Flashback: How the Apple M1 evolved from Apple’s iPad chipset

Apple’s first dedicated chipset, the Apple A4, was launched in 2010 with the original iPad and also appeared in the iPhone 4 a few months later. The A4 was manufactured by Samsung and used an improved Cortex-A8 CPU core dubbed “Hummingbird”.

Hummingbird was developed jointly with Samsung and Intrinsity and was announced in 2009 as the “world’s fastest ARM Cortex-A8 processor”. Multiple assignments had to be made in order for the core to reach its 1 GHz target. Apple acquired Intrinsity just months after unveiling the iPad. And two years before that, it acquired PA Semi.

After these major acquisitions, Apple embarked on working on internal chip designs for use in its mobile products. Today’s story begins in 2012 where we will focus on the improved X series of chips, which preceded the flagship Apple M1. AX chips are mainly used in iPads, but they sometimes appear in Apple TVs as well.

The second generation iPad introduced the Apple A5 to the world in 2011. It still uses off-the-shelf components, a Cortex-A9 CPU core from ARM and a PowerVR SGX543 GPU from Imagination. The third-generation iPad arrived a year later with an improved version of that chip, dubbed the Apple A5X, which made the ball roll.

The A5X doubled the GPU cores (from MP2 to MP4) and also incorporated a new four-channel memory controller, which delivered data transfer speeds of up to 12.8GB/s, nearly three times the bandwidth of the A5.

Flashback: How the Apple M1 evolved from Apple's iPad chipset

Future AX chips will follow the same game plan – use the same hardware, only more of them. Tablets are larger than phones, which means they have larger batteries and more space for heat dissipation, so they can handle more powerful chips.

The Apple A6 is distinguished by presenting the first dedicated CPU core designed in-house by Apple, called “Swift”. The GPU still comes from the imagination. The A6X was a bit disappointing as it only added an extra GPU core.

Two years later, the Apple A8X appeared, the first in the series to expand the hardware of the CPU as well as the GPU. It added an additional Typhoon core, for a total of three, while it doubled the number of GPU cores to eight. The A9X reverted to having the same CPU as the regular A9, but that was the last time – since then all AX chips will have bigger CPUs.

Flashback: How the Apple M1 evolved from Apple's iPad chipset

The 2016 Apple A10 chipset was the first for the company to adopt the big LITTLE architecture. It contained two large tornado cores along with two small Zephyr cores. A year later, the A10X came with three of each, with double the number of GPU cores.

Small cores are great for efficiency, but having more than a few doesn’t add much performance. This is why the Apple A12X chipset from 2018 only doubled the number of large CPU cores (to four), while using the same number of small cores (also four). The GPU has been upgraded to a 7-core design, and an octa-core version will arrive in 2020 with the name Apple A12Z.

Let’s jump into 2020 — after years of using Intel processors, Apple called them in and announced the first batch of Macs powered by the Apple M1. This was also a transition away from x86 and toward ARM, the same set of ARM instructions that power iPhones and iPads.

And this is no accident, the Apple M1 used slightly modified versions of the components in the A14 (the chip inside the iPhone 12 and the fourth-generation iPad Air) – large Firestorm cores and small Icestorm cores, which are also the same GPU architecture.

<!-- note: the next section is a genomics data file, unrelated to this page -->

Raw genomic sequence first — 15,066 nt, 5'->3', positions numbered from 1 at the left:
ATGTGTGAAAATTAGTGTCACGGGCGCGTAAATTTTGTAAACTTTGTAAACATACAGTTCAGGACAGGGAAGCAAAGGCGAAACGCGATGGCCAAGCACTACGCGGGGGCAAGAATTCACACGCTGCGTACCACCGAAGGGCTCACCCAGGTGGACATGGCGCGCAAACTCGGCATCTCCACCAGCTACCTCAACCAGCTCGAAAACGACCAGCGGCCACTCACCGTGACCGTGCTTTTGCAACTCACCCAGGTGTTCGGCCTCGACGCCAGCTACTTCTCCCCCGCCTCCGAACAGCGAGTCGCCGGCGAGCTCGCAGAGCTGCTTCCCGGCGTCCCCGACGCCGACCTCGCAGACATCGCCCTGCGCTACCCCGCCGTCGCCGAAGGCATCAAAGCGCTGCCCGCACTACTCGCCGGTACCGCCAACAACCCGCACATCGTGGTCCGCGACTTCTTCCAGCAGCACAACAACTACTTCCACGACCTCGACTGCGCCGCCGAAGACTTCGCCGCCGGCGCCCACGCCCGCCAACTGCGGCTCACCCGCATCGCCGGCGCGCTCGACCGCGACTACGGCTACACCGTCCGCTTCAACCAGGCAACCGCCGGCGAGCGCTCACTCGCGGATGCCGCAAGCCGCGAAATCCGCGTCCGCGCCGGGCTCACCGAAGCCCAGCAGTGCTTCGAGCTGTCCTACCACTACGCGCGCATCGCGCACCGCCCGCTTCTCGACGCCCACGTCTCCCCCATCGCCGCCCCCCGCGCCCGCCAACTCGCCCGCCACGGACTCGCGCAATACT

Flashback: How the Apple M1 evolved from Apple's iPad chipset

But as we’ve already seen, the trick to making the chipset faster is to add more cores. The M1 doubled the large CPU cores and doubled the GPU (although it introduced chipsets with 7-core GPUs as a cost-saving measure). As with the 12X, the smaller CPU cores were left as is. It helped that Apple’s designs were already on top in terms of performance and efficiency (TSMC deserves some of the credit for that), so the M1 handled desktop tasks with ease, even when passively cooled.

The Apple M2 chipset announced earlier this month follows the same pattern, although this time it is based on the A15 (iPhone 13) chipset. The M1 had Pro, Max and Ultra variants, and the M2 surely will too.

These just use different multipliers, for example, the M1 Pro has 50% or 100% larger CPU cores than the base M1 and doubles the GPU cores. The Pro cut the smaller cores in two, but as already discussed, a few are necessary. Max uses the same CPU formula, but offers 3 to 4 times as many GPU cores as the base M1. Ultra doubles CPU and GPU resources (already built from two Pro chips).

2012/2012 Apple A5 A5X
Large CPU cores 2x Cortex-A9 2x Cortex-A9
Few CPU cores
2012 Apple A6 A6X
Large CPU cores 2x Swift 2x Swift
Few CPU cores
2014 Apple A8 Apple A8X
Large CPU cores 2x Typhoon 3 times Typhoon
Few CPU cores
GPU 6XT 4 core 6XT Octa Core
2015 Apple A9 Apple A9X
Large CPU cores 2x Twister 2x Twister
Few CPU cores
GPU 7XT Hexa-Core 7XT 12 core
2016/2017 Apple A10 Apple A10X
Large CPU cores 2x Hurricane 3x Hurricane
Few CPU cores 2x exhale 3x exhale
GPU 7XT GT Hexa-Core 12 core
2018/2020 Apple A12 Apple A12X / A12Z
Large CPU cores 2x whirlpool 4x vortex
Few CPU cores 4x Storm 4x Storm
GPU G11P 4-core 7/8 core
2020 Apple A14 Apple M1
Large CPU cores 2x Firestorm 4x firestorm
Few CPU cores 4x ice 4x ice
GPU Apple 4 core Apple 7/8 core
2021/2022 Apple A15 Apple M2
Large CPU cores 2x avalanche 4x Avalanche
Few CPU cores 4x Blizzard 4x Blizzard
GPU 4 core 8/10 core